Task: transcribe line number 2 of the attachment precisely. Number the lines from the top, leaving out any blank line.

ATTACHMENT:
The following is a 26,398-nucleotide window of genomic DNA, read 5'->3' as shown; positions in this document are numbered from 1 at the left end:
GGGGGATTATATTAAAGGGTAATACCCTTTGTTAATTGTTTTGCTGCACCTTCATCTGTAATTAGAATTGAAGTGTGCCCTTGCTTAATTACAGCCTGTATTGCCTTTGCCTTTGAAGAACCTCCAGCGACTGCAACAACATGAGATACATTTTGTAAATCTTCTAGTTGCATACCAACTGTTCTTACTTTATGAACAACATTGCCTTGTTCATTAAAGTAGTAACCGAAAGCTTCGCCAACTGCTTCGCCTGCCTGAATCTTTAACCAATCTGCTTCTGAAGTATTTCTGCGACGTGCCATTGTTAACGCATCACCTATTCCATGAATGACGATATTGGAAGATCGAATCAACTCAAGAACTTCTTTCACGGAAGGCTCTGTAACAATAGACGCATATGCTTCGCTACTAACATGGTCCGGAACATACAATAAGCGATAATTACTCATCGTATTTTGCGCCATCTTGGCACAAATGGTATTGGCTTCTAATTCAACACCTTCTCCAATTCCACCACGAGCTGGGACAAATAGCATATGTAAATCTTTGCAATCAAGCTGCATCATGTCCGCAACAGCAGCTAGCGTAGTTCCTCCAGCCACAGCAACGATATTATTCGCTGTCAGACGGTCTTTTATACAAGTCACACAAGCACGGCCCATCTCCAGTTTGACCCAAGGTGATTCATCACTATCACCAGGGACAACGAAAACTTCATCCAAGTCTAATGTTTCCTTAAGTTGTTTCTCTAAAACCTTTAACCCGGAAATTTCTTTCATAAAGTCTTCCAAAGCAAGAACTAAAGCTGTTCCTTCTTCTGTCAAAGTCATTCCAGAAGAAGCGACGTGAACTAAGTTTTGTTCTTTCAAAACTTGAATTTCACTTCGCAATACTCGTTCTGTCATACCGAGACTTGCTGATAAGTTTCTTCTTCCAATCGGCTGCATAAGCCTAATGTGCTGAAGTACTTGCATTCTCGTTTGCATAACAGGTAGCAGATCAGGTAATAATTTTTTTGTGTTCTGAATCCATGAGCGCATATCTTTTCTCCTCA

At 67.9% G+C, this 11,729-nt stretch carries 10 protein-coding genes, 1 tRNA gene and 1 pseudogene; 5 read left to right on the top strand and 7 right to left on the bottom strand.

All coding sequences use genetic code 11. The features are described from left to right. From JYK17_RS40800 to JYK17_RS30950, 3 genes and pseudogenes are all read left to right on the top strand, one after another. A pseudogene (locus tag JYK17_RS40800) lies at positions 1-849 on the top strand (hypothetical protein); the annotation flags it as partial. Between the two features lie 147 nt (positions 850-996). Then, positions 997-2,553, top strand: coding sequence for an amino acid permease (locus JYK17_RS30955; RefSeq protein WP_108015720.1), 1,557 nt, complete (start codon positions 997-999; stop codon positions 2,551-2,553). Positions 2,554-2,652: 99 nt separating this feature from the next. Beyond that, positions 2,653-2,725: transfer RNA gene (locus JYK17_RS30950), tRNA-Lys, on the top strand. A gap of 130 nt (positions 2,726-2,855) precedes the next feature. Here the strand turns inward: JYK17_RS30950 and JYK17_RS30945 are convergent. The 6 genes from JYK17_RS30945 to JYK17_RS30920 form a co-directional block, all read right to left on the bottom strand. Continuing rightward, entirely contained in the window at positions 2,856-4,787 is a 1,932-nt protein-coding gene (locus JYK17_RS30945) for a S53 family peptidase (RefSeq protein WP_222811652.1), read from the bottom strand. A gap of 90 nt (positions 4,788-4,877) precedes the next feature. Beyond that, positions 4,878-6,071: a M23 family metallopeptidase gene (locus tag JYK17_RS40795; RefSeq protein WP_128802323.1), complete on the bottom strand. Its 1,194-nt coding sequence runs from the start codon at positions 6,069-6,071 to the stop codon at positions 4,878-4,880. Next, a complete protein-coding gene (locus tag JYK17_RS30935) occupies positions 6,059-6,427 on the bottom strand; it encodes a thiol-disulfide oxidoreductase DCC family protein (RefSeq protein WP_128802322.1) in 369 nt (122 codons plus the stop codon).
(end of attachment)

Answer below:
GGGGGATTATATTAAAGGGTAATACCCTTTGTTAATTGTTTTGCTGCACCTTCATCTGTAATTAGAATTGAAGTGTGCCCTTGCTTAATTACAGCCTGTATTGCCTTTGCCTTTGAAGAACCTCCAGCGACTGCAACAACATGAGATACATTTTGTAAATCTTCTAGTTGCATACCAACTGTTCTTACTTTATGAACAACATTGCCTTGTTCATTAAAGTAGTAACCGAAAGCTTCGCCAACTGCTTCGCCTGCCTGAATCTTTAACCAATCTGCTTCTGAAGTATTTCTGCGACGTGCCATTGTTAACGCATCACCTATTCCATGAATGACGATATTGGAAGATCGAATCAACTCAAGAACTTCTTTCACGGAAGGCTCTGTAACAATAGACGCATATGCTTCGCTACTAACATGGTCCGGAACATACAATAAGCGATAATTACTCATCGTATTTTGCGCCATCTTGGCACAAATGGTATTGGCTTCTAATTCAACACCTTCTCCAATTCCACCACGAGCTGGGACAAATAGCATATGTAAATCTTTGCAATCAAGCTGCATCATGTCCGCAACAGCAGCTAGCGTAGTTCCTCCAGCCACAGCAACGATATTATTCGCTGTCAGACGGTCTTTTATACAAGTCACACAAGCACGGCCCATCTCCAGTTTGACCCAAGGTGATTCATCACTATCACCAGGGACAACGAAAACTTCATCCAAGTCTAATGTTTCCTTAAGTTGTTTCTCTAAAACCTTTAACCCGGAAATTTCTTTCATAAAGTCTTCCAAAGCAAGAACTAAAGCTGTTCCTTCTTCTGTCAAAGTCATTCCAGAAGAAGCGACGTGAACTAAGTTTTGTTCTTTCAAAACTTGAATTTCACTTCGCAATACTCGTTCTGTCATACCGAGACTTGCTGATAAGTTTCTTCTTCCAATCGGCTGCATAAGCCTAATGTGCTGAAGTACTTGCATTCTCGTTTGCATAACAGGTAGCAGATCAGGTAATAATTTTTTTGTGTTCTGAATCCATGAGCGCATATCTTTTCTCCTCA